SecondHandSongs lists over 30 covers of the Rolling Stones’ 1966 single “19th Nervous Breakdown.” The song was Mick Jagger’s takedown of the neuroses of overprivileged youth—and according to Simon Philo in British Invasion: The Crosscurrents of Musical Influence it may have even been a swipe at model Chrissie Shrimpton, who was Jagger’s girlfriend until the year that song came out. But I suspect its durability lies more in its catchiness—the interplay between Brian Jones’ and Keith Richards’ bouncy guitar lines probably held more appeal for the dozens of artists covering the song than Jagger’s contempt for poor-little-rich-girls.
But there is one cover that eschews basically everything that makes the song recognizable—even the lyrics—and surely qualifies as the single strangest cover of the song in existence, stranger even than Nash the Slash’s. I refer to the version by San Francisco’s Tuxedomoon. Like Pere Ubu and Cabaret Voltaire, Tuxedomoon were way ahead of the pack, forming and codifying familiar post-punk tropes during a time when punk itself was still on the rise. They were part of a wildly experimental Bay Area scene that included the likes of The Residents, Chrome, MX-80, Pink Section, and Dead Kennedys, and as such they were part of the compilation Can You Hear Me? Music From The Deaf Club in 1981, a collection which includes their Stones cover.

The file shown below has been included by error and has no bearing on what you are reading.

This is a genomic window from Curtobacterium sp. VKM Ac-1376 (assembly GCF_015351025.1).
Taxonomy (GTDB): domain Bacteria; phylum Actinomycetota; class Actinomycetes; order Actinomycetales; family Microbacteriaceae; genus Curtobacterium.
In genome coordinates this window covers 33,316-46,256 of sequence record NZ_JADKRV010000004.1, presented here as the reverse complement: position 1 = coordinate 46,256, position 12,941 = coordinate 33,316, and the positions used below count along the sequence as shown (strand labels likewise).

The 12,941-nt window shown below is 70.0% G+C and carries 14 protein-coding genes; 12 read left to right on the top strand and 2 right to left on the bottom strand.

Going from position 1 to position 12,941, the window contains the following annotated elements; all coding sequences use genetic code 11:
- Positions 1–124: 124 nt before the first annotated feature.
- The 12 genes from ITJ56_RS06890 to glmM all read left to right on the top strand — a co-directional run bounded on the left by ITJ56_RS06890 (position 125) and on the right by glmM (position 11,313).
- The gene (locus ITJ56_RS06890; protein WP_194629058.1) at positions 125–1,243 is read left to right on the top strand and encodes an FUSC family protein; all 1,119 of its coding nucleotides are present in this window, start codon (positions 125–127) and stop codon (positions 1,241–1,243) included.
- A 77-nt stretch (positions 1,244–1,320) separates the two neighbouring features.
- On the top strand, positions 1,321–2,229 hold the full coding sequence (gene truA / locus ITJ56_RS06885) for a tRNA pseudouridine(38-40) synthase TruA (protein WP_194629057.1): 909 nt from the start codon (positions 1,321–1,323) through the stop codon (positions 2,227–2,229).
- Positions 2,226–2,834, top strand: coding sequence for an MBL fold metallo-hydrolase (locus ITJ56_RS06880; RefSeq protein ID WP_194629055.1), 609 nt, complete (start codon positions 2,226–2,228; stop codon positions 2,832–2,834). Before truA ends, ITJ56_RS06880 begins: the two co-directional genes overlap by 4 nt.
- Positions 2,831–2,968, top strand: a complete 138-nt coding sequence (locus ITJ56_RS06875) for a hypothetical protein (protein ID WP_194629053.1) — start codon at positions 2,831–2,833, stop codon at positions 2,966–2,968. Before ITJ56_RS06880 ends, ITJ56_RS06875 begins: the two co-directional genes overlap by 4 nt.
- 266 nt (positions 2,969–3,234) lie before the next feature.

The Deaf Club, located at 530 Valencia Street, was discovered by Robert Hanrahan, the manager of The Offs. The small space—full name the San Francisco Club for the Deaf—was in fact a social club for deaf people to hang out in and could be rented on a nightly basis. As far as the regulars, they were content with the music being played as loud as the bands wanted. The San Francisco Chronicle once reported the temporary closing of The Deaf Club due to neighbor complaints with the amusing headline: “Deaf Club Closed Due to Excessive Noise Levels.” (Edward Jauregui, executive director of Deaf Self Help told Chronicle columnist Herb Caen, “We all like to dance, and we can feel the vibrations.” When Caen asked about the neighbors, Jauregui told him “They’re going crazy. They keep calling the cops, complaining the noise is deafening. Isn’t that rich?”). John Waters even stopped by when he was in San Francisco to see what the fuss was all about.
Keep reading after the jump…